To begin with, I want to thank everyone who continued to visit Tet Zoo while I was away – you managed to keep Tet Zoo in the top 5 on Nature Blog Network – and I was surprised and pleased that several long-running conversations developed in the comments section of the bunny-killing heron article. Awesome, thanks so much. My trip away was great and I had an excellent time, though what wasn’t so excellent is that it was literally sandwiched in between two family funerals. I’m ok now though…
For now, all I want to do is showcase the incredible new fossil sperm whale Acrophyseter deinodon, just described from the Pisco Formation by Lambert et al. (2008) and kindly brought to my attention by Tet Zoo regular Bobby Boessenecker (scale bar = 20 cm). I spent time at SVPCA talking with Felix Marx about ziphiids and mysticetes and with Yasmin Tulu about kentriodontids, so had a reasonable amount of cetacean exposure at the meeting. Like the killer sperm whales we looked at a while back, Acrophyseter deinodon is interpreted as a macropredator that predated smaller odontocetes, pinnipeds and penguins. It seems to be a stem-physeteroid outside of the kogiid-physeterid crown-group, and its specific name, which of course means ‘terrible tooth’, is very fitting (though was not deliberately coined with reference to the (now obsolete) generic name Deinodon).
Anyway, lots to deal with, but I’ll have more new stuff on the site soon. If you want stuff to do in the meantime, you could have fun by voting in the Dixie State College mascot selection process. To help publicise the amazing dinosaur tracks preserved at the St. George Dinosaur Discovery Site at Johnson Farm Museum, we want the college to have a dinosaur as a mascot: this is one of those public outreach, improve-dissemination-of-science things. Simply go here and suggest that dinosaurs (or, a dinosaur) be used as mascots. You know it would be wrong not to. Or, you could check out the extremely awesome interview with Mark Witton recently posted here at Go Flying Turtle (Mark’s own thoughts on this – and on other matters – can be found here. Mark’s flickr site is called, rather unimaginatively, Mark Witton’s Photostream, but I want it renamed Wittoniana). Incidentally, Mark and I were recently informed by the lovely people at PLoS ONE that our azhdarchid article has so far been visited more than 3000 times, which is – to say the least – pretty good even by PLoS ONE standards. This makes us the Most Famous Palaeozoologists Of All Time, the champions and heroes of our peers. Of course… it doesn’t, but it would be good.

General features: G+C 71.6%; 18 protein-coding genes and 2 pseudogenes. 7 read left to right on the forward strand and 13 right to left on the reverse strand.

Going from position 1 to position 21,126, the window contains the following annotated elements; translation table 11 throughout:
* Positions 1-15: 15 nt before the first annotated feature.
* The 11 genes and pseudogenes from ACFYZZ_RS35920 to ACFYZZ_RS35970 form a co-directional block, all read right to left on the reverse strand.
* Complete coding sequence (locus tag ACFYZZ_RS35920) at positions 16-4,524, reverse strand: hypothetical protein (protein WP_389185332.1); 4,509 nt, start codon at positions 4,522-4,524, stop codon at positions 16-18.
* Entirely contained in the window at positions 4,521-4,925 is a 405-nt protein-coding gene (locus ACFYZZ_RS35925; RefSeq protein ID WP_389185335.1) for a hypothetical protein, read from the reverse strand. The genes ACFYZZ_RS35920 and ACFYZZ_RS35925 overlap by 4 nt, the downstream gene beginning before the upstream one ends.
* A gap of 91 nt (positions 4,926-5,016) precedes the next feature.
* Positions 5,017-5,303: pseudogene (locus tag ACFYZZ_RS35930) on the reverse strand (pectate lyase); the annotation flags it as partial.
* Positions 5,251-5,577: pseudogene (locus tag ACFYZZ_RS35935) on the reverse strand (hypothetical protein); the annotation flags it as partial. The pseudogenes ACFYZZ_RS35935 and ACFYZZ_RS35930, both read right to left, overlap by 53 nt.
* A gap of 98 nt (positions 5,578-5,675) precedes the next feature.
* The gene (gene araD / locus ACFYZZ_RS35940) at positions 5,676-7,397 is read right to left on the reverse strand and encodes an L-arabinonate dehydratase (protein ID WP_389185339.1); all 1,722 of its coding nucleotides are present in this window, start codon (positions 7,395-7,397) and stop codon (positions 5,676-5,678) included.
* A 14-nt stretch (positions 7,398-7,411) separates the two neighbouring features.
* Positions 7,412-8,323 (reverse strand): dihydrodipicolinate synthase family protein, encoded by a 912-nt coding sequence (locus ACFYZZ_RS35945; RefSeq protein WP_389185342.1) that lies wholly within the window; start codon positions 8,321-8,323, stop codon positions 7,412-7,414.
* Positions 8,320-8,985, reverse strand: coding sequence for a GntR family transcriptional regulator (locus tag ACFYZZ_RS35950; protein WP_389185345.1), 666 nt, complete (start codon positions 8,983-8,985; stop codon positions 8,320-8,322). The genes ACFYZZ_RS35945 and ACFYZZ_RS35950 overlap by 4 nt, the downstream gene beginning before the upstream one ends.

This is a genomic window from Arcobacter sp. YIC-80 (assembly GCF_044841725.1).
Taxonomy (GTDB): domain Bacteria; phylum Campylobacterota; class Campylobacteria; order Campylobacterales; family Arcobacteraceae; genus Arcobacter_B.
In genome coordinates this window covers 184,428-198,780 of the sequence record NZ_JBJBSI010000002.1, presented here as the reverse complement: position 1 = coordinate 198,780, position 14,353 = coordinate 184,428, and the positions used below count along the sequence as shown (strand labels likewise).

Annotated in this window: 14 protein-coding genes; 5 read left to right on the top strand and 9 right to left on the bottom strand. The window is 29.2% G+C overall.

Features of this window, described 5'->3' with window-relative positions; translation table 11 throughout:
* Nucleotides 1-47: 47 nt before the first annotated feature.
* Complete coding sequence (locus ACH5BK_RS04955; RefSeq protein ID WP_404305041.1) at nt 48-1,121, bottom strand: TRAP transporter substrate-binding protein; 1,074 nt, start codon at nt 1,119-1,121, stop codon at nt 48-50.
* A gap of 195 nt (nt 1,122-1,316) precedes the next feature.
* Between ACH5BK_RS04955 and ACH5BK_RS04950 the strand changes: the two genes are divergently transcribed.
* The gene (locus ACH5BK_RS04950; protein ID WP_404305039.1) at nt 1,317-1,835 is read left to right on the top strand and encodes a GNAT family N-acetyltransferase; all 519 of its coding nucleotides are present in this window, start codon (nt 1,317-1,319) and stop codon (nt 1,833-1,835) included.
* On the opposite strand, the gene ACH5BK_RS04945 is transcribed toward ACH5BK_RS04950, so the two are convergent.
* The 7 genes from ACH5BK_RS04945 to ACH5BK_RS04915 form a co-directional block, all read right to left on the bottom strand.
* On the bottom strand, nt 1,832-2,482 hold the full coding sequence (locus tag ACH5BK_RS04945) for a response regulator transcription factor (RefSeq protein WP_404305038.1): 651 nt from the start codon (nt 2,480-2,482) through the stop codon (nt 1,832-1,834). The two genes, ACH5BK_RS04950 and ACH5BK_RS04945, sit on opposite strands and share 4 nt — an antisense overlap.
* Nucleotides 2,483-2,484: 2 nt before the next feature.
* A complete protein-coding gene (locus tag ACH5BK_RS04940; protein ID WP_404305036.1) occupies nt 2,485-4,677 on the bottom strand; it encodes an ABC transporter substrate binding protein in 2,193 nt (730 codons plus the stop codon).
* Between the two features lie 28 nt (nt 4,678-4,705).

Ref – –
Lambert, O., Bianucci, G. & de Muizon, C. 2008. A new stem-sperm whale (Cetacea, Odontoceti, Physeteroidea) from the latest Miocene of Peru. C. R. Palevol 7, 361-369.